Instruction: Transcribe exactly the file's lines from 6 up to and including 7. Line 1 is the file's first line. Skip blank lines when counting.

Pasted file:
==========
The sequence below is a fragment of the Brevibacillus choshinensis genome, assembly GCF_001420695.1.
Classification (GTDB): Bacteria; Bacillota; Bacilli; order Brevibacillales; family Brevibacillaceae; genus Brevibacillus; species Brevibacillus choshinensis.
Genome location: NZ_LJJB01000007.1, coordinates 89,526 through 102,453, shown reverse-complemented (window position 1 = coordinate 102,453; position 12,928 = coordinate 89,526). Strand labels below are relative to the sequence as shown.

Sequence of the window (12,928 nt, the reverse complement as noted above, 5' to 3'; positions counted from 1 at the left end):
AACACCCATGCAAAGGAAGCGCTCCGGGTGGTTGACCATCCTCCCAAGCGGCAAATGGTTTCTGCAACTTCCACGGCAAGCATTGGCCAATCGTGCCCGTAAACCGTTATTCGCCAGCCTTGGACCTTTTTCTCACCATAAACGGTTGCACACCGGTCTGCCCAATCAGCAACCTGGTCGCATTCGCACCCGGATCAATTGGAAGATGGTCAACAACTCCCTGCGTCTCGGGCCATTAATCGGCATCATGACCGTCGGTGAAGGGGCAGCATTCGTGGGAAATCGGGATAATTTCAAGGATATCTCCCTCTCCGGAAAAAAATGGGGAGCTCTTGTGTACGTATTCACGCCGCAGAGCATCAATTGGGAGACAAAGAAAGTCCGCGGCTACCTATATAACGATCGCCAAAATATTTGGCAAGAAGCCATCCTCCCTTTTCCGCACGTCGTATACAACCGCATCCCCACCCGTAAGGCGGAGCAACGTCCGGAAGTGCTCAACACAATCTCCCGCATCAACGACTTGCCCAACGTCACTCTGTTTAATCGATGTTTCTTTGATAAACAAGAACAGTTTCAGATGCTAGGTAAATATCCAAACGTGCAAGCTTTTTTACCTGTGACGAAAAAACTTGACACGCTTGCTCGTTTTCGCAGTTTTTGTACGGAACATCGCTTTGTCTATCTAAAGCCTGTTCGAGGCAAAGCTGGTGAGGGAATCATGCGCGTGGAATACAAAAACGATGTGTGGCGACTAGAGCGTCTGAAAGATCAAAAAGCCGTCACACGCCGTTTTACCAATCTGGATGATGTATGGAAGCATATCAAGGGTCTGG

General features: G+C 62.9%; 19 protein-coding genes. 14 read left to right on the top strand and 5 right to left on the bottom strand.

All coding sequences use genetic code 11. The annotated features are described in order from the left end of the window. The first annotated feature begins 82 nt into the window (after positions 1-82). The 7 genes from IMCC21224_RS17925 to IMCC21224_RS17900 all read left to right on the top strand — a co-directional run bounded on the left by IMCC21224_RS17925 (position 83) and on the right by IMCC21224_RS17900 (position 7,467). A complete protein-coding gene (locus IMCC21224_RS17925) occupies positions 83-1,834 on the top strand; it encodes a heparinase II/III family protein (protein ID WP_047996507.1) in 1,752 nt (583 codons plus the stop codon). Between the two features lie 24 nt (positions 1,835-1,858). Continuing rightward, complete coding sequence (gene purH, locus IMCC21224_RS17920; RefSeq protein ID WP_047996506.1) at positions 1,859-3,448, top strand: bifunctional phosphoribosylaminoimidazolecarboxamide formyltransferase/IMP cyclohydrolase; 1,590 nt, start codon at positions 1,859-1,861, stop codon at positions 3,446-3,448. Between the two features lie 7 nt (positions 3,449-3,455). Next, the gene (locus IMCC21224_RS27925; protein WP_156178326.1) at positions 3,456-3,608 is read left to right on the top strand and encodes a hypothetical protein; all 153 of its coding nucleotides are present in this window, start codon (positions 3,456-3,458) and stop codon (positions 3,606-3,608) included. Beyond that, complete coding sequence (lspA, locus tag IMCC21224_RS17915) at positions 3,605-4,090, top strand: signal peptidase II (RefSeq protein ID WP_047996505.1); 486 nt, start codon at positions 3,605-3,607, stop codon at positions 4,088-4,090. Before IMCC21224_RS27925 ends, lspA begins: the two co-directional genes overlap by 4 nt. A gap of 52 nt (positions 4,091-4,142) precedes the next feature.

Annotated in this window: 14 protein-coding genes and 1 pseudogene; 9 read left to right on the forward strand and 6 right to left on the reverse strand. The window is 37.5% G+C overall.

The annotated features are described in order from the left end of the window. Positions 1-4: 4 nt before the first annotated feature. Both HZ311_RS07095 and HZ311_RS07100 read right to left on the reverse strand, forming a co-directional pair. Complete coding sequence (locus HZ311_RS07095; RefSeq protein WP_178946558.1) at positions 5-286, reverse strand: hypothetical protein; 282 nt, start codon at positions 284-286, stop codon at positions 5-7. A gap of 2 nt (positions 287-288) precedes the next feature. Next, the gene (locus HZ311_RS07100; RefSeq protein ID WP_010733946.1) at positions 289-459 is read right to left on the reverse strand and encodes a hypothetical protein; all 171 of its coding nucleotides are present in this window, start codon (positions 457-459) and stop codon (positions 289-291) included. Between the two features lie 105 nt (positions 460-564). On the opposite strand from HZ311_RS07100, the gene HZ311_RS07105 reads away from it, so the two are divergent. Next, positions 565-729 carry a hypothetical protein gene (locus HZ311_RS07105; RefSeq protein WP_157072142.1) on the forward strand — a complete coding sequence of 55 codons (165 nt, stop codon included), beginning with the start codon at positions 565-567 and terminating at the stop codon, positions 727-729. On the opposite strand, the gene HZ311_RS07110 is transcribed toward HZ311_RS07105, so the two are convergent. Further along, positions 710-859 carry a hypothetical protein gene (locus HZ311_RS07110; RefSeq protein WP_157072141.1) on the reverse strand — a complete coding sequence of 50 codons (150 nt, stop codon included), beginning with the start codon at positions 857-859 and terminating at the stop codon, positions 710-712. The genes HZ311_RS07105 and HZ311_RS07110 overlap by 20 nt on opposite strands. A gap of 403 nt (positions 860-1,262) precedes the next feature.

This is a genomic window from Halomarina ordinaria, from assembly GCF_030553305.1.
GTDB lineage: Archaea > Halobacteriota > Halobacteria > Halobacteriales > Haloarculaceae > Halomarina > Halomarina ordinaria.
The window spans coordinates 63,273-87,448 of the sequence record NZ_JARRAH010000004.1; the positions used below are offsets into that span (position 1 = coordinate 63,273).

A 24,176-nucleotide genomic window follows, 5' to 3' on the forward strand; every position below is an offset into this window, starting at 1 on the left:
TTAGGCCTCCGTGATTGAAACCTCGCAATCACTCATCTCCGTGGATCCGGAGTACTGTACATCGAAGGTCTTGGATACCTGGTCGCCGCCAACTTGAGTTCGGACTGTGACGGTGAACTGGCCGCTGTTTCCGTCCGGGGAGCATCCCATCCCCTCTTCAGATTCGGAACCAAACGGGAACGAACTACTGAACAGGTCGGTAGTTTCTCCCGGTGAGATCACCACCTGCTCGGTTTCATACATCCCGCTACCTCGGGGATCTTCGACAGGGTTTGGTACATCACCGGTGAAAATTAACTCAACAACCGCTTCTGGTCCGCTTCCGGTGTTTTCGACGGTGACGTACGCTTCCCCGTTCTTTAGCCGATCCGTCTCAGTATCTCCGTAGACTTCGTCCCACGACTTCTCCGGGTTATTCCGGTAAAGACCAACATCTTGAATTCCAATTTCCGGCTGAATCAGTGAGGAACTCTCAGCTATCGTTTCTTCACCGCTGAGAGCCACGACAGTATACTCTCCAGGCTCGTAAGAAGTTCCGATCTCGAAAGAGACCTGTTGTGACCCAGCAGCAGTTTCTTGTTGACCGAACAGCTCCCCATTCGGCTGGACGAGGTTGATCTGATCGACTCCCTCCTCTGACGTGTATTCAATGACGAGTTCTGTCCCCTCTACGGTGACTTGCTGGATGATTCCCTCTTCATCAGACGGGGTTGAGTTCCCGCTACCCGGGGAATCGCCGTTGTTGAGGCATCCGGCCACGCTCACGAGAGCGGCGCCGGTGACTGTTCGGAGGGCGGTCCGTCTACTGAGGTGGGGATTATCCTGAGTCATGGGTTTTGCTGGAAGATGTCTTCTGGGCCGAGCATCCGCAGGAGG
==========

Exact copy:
General features: G+C 62.9%; 19 protein-coding genes. 14 read left to right on the top strand and 5 right to left on the bottom strand.

All coding sequences use genetic code 11. The annotated features are described in order from the left end of the window. The first annotated feature begins 82 nt into the window (after positions 1-82). The 7 genes from IMCC21224_RS17925 to IMCC21224_RS17900 all read left to right on the top strand — a co-directional run bounded on the left by IMCC21224_RS17925 (position 83) and on the right by IMCC21224_RS17900 (position 7,467). A complete protein-coding gene (locus IMCC21224_RS17925) occupies positions 83-1,834 on the top strand; it encodes a heparinase II/III family protein (protein ID WP_047996507.1) in 1,752 nt (583 codons plus the stop codon). Between the two features lie 24 nt (positions 1,835-1,858). Continuing rightward, complete coding sequence (gene purH, locus IMCC21224_RS17920; RefSeq protein ID WP_047996506.1) at positions 1,859-3,448, top strand: bifunctional phosphoribosylaminoimidazolecarboxamide formyltransferase/IMP cyclohydrolase; 1,590 nt, start codon at positions 1,859-1,861, stop codon at positions 3,446-3,448. Between the two features lie 7 nt (positions 3,449-3,455). Next, the gene (locus IMCC21224_RS27925; protein WP_156178326.1) at positions 3,456-3,608 is read left to right on the top strand and encodes a hypothetical protein; all 153 of its coding nucleotides are present in this window, start codon (positions 3,456-3,458) and stop codon (positions 3,606-3,608) included. Beyond that, complete coding sequence (lspA, locus tag IMCC21224_RS17915) at positions 3,605-4,090, top strand: signal peptidase II (RefSeq protein ID WP_047996505.1); 486 nt, start codon at positions 3,605-3,607, stop codon at positions 4,088-4,090. Before IMCC21224_RS27925 ends, lspA begins: the two co-directional genes overlap by 4 nt. A gap of 52 nt (positions 4,091-4,142) precedes the next feature.